This is how I'll remember Mike Fisher. Photo via media.kickstatic.com
Mike Fisher was my favorite player, so I'm especially heartbroken that he was traded. Still, we were told the team would be rebuilding, even if that word wasn't used, and there's nothing more valuable to a rebuilding team than picks and prospects. You can't get those without giving up something in return, and Mike Fisher was one of the few Ottawa Senators players with some trade value. Let's try to take an objective look at the trade and see what we can learn.
- Nashville is getting a really good player. There has been debate in Ottawa for years whether Fisher is a third-line or second-line player, whether he has been overpaid on his last contract, and whether or not he could lead the team. These debates often leave out his intangibles. He's a clutch player in overtime, a Selke Trophy finalist, and a solid teammate. He also is one of the most genuinely good people you'll ever meet. The city of Nashville is getting a major boost off the ice as well. This story really sums up Mike Fisher to me. I don't know who has a bigger look of joy on their faces - Mike or Elgin.
- Bryan Murray hedged his bets fairly well. If Nashville bombs out, the value of the first round pick goes up. If they go deep, the value loss is augmented by the inclusion of another pick. The worst case scenario for Ottawa is a first round loss for the Preds, which leaves them with only a pick in the 20s to show for their player.
- Fisher is not a player a team rebuilds around. He's 30 this year, and his style of play tends to wear on his body. At this point in his career, he's a piece of a playoff team. That's not Ottawa. His value was probably highest this year, so if the team was going to move towards younger players, it was smart to get as much as they could for him.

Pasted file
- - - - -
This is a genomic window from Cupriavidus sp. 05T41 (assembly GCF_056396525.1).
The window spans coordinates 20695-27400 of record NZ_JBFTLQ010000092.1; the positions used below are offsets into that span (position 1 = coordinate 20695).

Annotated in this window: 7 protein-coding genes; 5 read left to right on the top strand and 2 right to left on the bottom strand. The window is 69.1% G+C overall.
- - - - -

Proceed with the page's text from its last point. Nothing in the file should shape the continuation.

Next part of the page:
The Senators are gambling with this draft pick. Darren swiped this info from HF Boards but it bears repeating:
From the 1996-2005 NHL draft players picked 15-30 who became better than a scrub:
10 Drafts and 150 picks
2003 – Had six franchise prospects (Parise, Getzlaf, Burns, Kesler, Richards, Perry)
The other nine drafts – combined for six (Briere, Morrow, Gagne, Havlat, Ward, Green, Rask)
39 other players better then scrub value (2nd-3rd liners, 2nd-3rd pair D)
Including the 03 draft have a 8% chance of grabbing a great prospect
excluding the 03 draft have a 4.4% chance of grabbing a great prospect
26% chance the player turns into a 2nd-3rd line or D pair
This is, of course, subjective, but it gives us a rough idea of what to expect.
The Senators now have two first round picks and almost $19M in salary cap space next year. The cap space assessment is assuming no unrestricted free agents are re-signed. It's highly possible they might use Nashville's pick to maneuver in the draft. Boston GM Peter Chiarelli's recent comments about being open to moving the first round pick they received from Toronto in the Phil Kessel trade lets us at least hope Ottawa has the ammunition to pursue that pick.
The team doesn't necessarily have to have a top five pick to draft a good player. Just two years ago, the team moved up from 18th to 15th (trading with Nashville, natch) to draft Erik Karlsson. 15th is probably not high enough to get a player such as Joel Armia, but the team could land another promising player like, Brandon Saad, Ty Rattie, or Nicklas Jensen.
The team's highest pick will most likely be Ryan Nugent-Hopkins or Sean Couturier. This trade has left the team little depth at center behind Jason Spezza. Though Gabriel Landeskog may be the preference of fans (such as myself) there's suddenly a more critical need in the middle.
This is a painful move for Senators fans, but as Peter wrote yesterday, a true rebuild will probably be painful. This is a trade made for the future of the franchise, and it's a future that's a little brighter with the flexibility the move has brought the team.